One more Stripper! story. A while after publishing, I received a reply from a well-known agent that she’d like to see a full copy of Stripper!, moths after I had sent her a query. I felt a sense of pride when I wrote back saying that because I believed strongly in myself and my work, that I had published Stripper! on Amazon and that it was doing well.
    In 2021, the Natalie McMasters series is up to five volumes and I’m currently working on the sixth. There is no way I would have had a publication schedule like that if the series had been traditionally published. Stripper! is still my bestselling book and I getting good read through on the series because of it.
    BTW I became a traditionally published author along the way, when a British publisher, MX books, agreed to publish one of my Sherlock Holmes stories. Then the American publisher Belanger Books got into the act too. Now I have five published Holmes stories and a Sherlock Holmes/Solar Pons crossover story coming out in a month or so.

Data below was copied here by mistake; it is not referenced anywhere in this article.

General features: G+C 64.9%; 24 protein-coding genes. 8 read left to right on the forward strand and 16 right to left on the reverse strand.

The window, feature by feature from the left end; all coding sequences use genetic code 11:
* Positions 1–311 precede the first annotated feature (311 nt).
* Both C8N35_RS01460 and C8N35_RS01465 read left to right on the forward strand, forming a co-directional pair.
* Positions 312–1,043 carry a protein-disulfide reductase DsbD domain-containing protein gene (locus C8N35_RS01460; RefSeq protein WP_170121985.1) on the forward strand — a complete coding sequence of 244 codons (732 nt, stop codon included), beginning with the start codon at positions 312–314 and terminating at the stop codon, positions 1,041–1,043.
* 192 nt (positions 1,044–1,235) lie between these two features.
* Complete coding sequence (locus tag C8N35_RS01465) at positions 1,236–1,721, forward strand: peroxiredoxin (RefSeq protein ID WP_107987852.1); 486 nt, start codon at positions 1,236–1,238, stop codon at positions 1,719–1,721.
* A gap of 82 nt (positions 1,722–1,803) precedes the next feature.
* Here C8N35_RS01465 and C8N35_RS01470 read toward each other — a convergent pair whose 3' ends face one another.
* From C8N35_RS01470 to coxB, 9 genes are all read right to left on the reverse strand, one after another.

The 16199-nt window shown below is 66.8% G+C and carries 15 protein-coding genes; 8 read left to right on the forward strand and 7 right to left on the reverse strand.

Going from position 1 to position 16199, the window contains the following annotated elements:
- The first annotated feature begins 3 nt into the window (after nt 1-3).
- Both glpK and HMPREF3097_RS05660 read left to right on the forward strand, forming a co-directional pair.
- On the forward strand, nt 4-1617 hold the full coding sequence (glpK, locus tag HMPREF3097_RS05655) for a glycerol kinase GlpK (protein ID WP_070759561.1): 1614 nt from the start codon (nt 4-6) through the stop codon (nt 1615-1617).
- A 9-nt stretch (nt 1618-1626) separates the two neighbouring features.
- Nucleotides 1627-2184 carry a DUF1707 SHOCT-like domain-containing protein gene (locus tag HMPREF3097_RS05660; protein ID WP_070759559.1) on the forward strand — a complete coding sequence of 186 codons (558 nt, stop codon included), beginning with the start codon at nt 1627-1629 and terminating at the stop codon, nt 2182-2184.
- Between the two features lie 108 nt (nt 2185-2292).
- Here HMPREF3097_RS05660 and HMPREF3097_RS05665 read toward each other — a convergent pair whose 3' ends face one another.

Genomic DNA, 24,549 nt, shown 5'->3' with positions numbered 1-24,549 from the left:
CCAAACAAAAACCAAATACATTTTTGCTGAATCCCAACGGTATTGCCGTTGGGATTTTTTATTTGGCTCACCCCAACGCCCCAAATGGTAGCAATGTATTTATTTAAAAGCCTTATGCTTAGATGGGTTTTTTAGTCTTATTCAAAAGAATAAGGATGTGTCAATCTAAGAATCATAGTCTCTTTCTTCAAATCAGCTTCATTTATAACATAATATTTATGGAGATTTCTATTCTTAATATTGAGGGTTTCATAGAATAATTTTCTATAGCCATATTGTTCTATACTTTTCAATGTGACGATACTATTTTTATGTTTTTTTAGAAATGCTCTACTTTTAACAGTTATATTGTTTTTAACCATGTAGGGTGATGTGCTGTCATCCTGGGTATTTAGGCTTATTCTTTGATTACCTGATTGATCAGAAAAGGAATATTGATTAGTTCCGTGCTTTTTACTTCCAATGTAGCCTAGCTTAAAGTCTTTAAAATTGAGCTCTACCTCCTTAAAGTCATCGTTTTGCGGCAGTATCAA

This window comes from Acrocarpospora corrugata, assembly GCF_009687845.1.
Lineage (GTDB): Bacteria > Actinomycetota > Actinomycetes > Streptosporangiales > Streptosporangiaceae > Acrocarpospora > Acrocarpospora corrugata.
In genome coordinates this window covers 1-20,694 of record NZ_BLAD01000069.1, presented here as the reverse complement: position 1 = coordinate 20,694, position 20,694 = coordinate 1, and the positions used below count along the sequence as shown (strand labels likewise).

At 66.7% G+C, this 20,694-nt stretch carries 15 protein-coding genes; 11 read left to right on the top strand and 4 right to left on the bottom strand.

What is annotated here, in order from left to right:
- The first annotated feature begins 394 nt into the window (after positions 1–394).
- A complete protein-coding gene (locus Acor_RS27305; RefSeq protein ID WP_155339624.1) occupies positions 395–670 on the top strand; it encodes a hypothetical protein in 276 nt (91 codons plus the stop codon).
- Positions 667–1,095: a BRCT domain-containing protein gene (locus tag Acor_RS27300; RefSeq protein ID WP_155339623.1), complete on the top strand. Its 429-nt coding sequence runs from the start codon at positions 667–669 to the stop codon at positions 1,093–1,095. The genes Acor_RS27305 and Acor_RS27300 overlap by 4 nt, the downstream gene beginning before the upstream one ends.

Not too shabby for an old man in his underwear, huh?

    Liked by 5 people

    1. Tom, so happy for all of your success, and well-deserved! A little confidence goes a long way, right? That may be the secret. And also, for the record, I suspect that you have quite a few years of writing and accolades left up your sleeve. Looking forward to Natalie 6, woohoo!

      Liked by 3 people

  2. I “sold” three short stories in 2016 (to anthologies, so I didn’t get paid for them, but the stories were accepted). The first time a contract arrived that I had to sign – that’s when it started to be “real.”

    Liked by 7 people

  3. And here’s to all of your success as well, Liz! You’re really cooking with gas now. Many congrats, and we look forward to oodles more wonderful books and stories from you. (Author, Author!!)

    Liked by 2 people

  4. I sold a children’s nature article to Cricket magazine many years ago. When I received my author copies and realized kids all over the world would be reading my story, it finally dawned on me that I was an author. I went on to sell 7 more children’s articles to other magazines before I turned to writing mysteries for adults.